Everyone loves a good mystery, but it seems lately there’s only one detective that fits the bill: Sherlock Holmes. There have been more than 200 films about the quirky resident of Baker Street since Sir Arthur Conan Doyle’s books were first published in the late 1800s; Sherlock made his first onscreen appearance in a 1916 silent film. But lately the detective and his sidekick, Dr. John Watson, are having a bit of a comeback.
So far, there’s the popular BBC series Sherlock, which imagines Holmes in modern times, solving obscure cases around London and the Continent. Creator Steven Moffat confirmed on Twitter recently that there will be a third season of the series starring Benedict Cumberbatch and Martin Freeman. And of course the popular Guy Ritchie films Sherlock Holmes and Sherlock Holmes: A Game of Shadows envision the detective as a master street fighter in a dark, dreary turn-of-the-century London. This week, CBS threw its deerstalker hat in the ring, announcing plans for a new series, which would bring Holmes to modern-day New York.
Why are we so obsessed with Sherlock Holmes these days? Well, it’s elementary, dear PopWatchers. With the success of shows like the CSI franchise, we love learning the details of crimes and using technology to solve them. Sherlock didn’t need scanners or lab tests in 1891, but he certainly was passionate about using the tools available and inventing new ways to gather information, which makes him easily updatable and adaptable. The networks and studios know that we can’t resist a good detective story, and the Sherlock Holmes novels are timeless. There’s sex, there’s violence, there’s technology — all elements that are easy to bring into modern times and tweak to fit a variety of audiences. I doubt Conan Doyle would have imagined the nude scene that riled up the British press, but I think he’d be pleased that Holmes has figured out time travel, with a little help from the magic of film and TV.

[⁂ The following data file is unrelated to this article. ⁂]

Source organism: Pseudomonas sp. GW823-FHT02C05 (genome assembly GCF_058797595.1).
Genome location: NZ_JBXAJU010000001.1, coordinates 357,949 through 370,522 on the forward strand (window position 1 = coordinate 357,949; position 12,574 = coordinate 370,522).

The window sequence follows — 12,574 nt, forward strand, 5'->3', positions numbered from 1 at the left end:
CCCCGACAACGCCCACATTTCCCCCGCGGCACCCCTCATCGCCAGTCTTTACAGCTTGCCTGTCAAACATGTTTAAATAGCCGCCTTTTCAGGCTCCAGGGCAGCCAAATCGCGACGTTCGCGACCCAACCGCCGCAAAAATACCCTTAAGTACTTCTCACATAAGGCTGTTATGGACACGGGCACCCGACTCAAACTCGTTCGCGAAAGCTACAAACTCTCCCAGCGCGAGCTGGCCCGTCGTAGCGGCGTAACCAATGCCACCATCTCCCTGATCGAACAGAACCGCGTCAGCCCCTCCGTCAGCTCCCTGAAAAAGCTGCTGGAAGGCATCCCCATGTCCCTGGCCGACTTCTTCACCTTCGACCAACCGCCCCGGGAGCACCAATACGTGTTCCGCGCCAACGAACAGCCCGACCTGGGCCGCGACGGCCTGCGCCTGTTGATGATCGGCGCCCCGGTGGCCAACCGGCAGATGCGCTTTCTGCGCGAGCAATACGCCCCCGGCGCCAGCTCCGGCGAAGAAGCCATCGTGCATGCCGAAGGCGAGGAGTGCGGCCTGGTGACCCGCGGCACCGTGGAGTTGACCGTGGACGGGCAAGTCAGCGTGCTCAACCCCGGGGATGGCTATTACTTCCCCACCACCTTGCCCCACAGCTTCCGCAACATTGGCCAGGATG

While the namesake remakes are down-to-the-letter Sherlock, if you look a little deeper at the TV landscape, Sherlock-inspired characters by any other name are constantly in our TV midst. There have been dozens of quirky detectives with some special skill that lets them help the authorities (well, save maybe for Sherlock’s well-documented cocaine addiction). Take the classic Tony Shalhoub character of Detective Monk, who dropped in when the cops needed him, but his OCD prevented him being in the day-to-day on the force. Or even more recently, Claire Danes’ character Carrie Mathison on the Showtime series Homeland. It’s her manic depression that makes her such a brilliant, observant agent: She sees things we don’t. On Medium and The Mentalist, it’s psychic powers that are called upon to figure out the crimes. And on Castle, it’s a mystery writer who sees through the muck.
Would Conan Doyle fancy himself a character on a TV series? Was Sherlock a victim of mental illness? What do you think, PopWatchers? Are you into the resurgence of Sherlock or will all these new interpretations make Detective Holmes as formulaic as another CSI franchise?
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